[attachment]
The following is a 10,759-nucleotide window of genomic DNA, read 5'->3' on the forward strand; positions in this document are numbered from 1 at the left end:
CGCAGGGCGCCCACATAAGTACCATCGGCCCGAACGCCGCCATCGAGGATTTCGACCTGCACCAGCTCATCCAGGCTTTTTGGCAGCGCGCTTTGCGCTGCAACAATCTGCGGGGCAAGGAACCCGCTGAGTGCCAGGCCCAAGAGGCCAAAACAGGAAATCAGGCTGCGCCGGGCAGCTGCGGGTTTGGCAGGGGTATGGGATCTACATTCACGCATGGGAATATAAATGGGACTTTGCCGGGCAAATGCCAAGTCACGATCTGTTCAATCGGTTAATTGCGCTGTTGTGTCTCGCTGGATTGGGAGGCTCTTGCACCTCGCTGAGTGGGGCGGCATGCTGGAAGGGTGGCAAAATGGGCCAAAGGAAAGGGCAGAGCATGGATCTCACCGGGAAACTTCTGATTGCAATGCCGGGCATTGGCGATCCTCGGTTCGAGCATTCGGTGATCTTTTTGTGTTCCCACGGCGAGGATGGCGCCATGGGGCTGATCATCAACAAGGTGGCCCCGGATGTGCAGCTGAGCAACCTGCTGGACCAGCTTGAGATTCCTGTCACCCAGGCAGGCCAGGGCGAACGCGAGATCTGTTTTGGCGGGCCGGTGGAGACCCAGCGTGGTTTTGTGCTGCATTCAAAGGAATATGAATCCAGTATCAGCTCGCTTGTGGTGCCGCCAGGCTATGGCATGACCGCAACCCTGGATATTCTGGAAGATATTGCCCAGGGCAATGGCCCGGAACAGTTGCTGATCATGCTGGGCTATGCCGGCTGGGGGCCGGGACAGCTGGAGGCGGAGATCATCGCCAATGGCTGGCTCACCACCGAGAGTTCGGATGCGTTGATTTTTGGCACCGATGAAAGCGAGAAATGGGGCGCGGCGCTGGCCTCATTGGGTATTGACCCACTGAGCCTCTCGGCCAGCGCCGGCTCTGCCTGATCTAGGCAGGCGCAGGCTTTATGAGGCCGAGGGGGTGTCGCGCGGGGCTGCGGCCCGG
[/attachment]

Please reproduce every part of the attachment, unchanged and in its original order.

The following is a 10,759-nucleotide window of genomic DNA, read 5'->3' on the forward strand; positions in this document are numbered from 1 at the left end:
CGCAGGGCGCCCACATAAGTACCATCGGCCCGAACGCCGCCATCGAGGATTTCGACCTGCACCAGCTCATCCAGGCTTTTTGGCAGCGCGCTTTGCGCTGCAACAATCTGCGGGGCAAGGAACCCGCTGAGTGCCAGGCCCAAGAGGCCAAAACAGGAAATCAGGCTGCGCCGGGCAGCTGCGGGTTTGGCAGGGGTATGGGATCTACATTCACGCATGGGAATATAAATGGGACTTTGCCGGGCAAATGCCAAGTCACGATCTGTTCAATCGGTTAATTGCGCTGTTGTGTCTCGCTGGATTGGGAGGCTCTTGCACCTCGCTGAGTGGGGCGGCATGCTGGAAGGGTGGCAAAATGGGCCAAAGGAAAGGGCAGAGCATGGATCTCACCGGGAAACTTCTGATTGCAATGCCGGGCATTGGCGATCCTCGGTTCGAGCATTCGGTGATCTTTTTGTGTTCCCACGGCGAGGATGGCGCCATGGGGCTGATCATCAACAAGGTGGCCCCGGATGTGCAGCTGAGCAACCTGCTGGACCAGCTTGAGATTCCTGTCACCCAGGCAGGCCAGGGCGAACGCGAGATCTGTTTTGGCGGGCCGGTGGAGACCCAGCGTGGTTTTGTGCTGCATTCAAAGGAATATGAATCCAGTATCAGCTCGCTTGTGGTGCCGCCAGGCTATGGCATGACCGCAACCCTGGATATTCTGGAAGATATTGCCCAGGGCAATGGCCCGGAACAGTTGCTGATCATGCTGGGCTATGCCGGCTGGGGGCCGGGACAGCTGGAGGCGGAGATCATCGCCAATGGCTGGCTCACCACCGAGAGTTCGGATGCGTTGATTTTTGGCACCGATGAAAGCGAGAAATGGGGCGCGGCGCTGGCCTCATTGGGTATTGACCCACTGAGCCTCTCGGCCAGCGCCGGCTCTGCCTGATCTAGGCAGGCGCAGGCTTTATGAGGCCGAGGGGGTGTCGCGCGGGGCTGCGGCCCGG